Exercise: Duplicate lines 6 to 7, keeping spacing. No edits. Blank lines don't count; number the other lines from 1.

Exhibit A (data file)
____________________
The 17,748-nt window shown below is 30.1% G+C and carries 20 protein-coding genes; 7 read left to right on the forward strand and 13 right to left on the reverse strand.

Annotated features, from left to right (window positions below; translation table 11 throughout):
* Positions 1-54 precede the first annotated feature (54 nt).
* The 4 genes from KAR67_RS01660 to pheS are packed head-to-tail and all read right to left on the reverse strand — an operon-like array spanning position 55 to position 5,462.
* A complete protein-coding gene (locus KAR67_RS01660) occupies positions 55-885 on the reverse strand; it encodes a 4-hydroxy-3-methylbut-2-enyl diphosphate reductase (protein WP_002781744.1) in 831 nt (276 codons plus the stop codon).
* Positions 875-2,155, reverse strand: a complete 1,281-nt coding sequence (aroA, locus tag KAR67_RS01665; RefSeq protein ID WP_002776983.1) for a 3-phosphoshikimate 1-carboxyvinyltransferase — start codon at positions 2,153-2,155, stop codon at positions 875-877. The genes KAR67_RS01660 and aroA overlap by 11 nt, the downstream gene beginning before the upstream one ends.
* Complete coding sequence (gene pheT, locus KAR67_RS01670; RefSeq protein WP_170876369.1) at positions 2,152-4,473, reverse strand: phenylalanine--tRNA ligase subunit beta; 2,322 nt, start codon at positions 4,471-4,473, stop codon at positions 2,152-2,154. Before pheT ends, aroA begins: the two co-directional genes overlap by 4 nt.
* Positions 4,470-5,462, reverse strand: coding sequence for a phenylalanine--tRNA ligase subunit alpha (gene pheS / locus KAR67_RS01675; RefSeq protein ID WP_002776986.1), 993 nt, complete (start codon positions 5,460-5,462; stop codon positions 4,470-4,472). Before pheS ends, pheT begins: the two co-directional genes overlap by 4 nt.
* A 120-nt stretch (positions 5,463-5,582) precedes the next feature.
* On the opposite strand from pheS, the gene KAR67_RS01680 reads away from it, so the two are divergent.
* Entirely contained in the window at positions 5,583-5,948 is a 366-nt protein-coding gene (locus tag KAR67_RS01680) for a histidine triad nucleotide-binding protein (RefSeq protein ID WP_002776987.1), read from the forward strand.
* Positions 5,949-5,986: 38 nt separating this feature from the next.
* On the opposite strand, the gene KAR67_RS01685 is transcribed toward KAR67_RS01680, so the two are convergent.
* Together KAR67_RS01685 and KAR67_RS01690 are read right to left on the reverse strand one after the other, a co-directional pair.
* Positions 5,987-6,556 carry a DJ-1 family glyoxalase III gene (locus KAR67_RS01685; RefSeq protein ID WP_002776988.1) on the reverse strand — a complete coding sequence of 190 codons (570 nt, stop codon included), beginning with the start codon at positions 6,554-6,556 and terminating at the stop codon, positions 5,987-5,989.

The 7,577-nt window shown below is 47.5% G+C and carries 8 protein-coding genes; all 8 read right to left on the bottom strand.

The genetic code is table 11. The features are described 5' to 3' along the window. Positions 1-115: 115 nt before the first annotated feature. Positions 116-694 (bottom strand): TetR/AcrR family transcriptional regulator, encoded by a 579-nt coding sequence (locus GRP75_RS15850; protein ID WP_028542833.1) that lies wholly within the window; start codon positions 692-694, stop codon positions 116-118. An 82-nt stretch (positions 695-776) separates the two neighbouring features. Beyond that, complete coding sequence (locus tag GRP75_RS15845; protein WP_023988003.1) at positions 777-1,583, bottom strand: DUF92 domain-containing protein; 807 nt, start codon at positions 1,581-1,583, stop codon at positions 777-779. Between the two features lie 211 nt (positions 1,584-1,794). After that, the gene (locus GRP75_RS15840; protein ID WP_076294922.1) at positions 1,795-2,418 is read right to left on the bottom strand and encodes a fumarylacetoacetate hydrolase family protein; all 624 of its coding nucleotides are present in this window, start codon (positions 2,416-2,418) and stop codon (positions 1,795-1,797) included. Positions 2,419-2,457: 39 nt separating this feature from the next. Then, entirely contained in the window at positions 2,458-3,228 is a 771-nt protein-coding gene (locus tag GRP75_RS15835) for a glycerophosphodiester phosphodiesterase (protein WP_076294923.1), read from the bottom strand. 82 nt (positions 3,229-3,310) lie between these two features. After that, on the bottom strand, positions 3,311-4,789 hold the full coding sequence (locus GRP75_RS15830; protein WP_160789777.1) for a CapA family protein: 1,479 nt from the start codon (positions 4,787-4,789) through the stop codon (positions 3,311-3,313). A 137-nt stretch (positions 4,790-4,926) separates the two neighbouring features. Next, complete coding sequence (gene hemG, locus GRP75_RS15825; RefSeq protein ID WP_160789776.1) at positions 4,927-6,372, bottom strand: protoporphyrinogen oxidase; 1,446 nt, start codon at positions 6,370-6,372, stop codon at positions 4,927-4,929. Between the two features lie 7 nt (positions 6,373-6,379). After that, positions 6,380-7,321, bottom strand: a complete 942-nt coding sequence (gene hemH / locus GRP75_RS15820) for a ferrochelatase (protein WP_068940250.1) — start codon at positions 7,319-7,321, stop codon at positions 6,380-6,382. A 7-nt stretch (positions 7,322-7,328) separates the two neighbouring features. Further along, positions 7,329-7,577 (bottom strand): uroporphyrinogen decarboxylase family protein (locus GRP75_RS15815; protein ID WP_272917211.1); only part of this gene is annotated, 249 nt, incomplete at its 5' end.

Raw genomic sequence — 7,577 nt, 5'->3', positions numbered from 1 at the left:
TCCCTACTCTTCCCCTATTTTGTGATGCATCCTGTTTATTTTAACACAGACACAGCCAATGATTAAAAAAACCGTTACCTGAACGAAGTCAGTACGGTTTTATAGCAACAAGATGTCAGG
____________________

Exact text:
* Positions 875-2,155, reverse strand: a complete 1,281-nt coding sequence (aroA, locus tag KAR67_RS01665; RefSeq protein ID WP_002776983.1) for a 3-phosphoshikimate 1-carboxyvinyltransferase — start codon at positions 2,153-2,155, stop codon at positions 875-877. The genes KAR67_RS01660 and aroA overlap by 11 nt, the downstream gene beginning before the upstream one ends.
* Complete coding sequence (gene pheT, locus KAR67_RS01670; RefSeq protein WP_170876369.1) at positions 2,152-4,473, reverse strand: phenylalanine--tRNA ligase subunit beta; 2,322 nt, start codon at positions 4,471-4,473, stop codon at positions 2,152-2,154. Before pheT ends, aroA begins: the two co-directional genes overlap by 4 nt.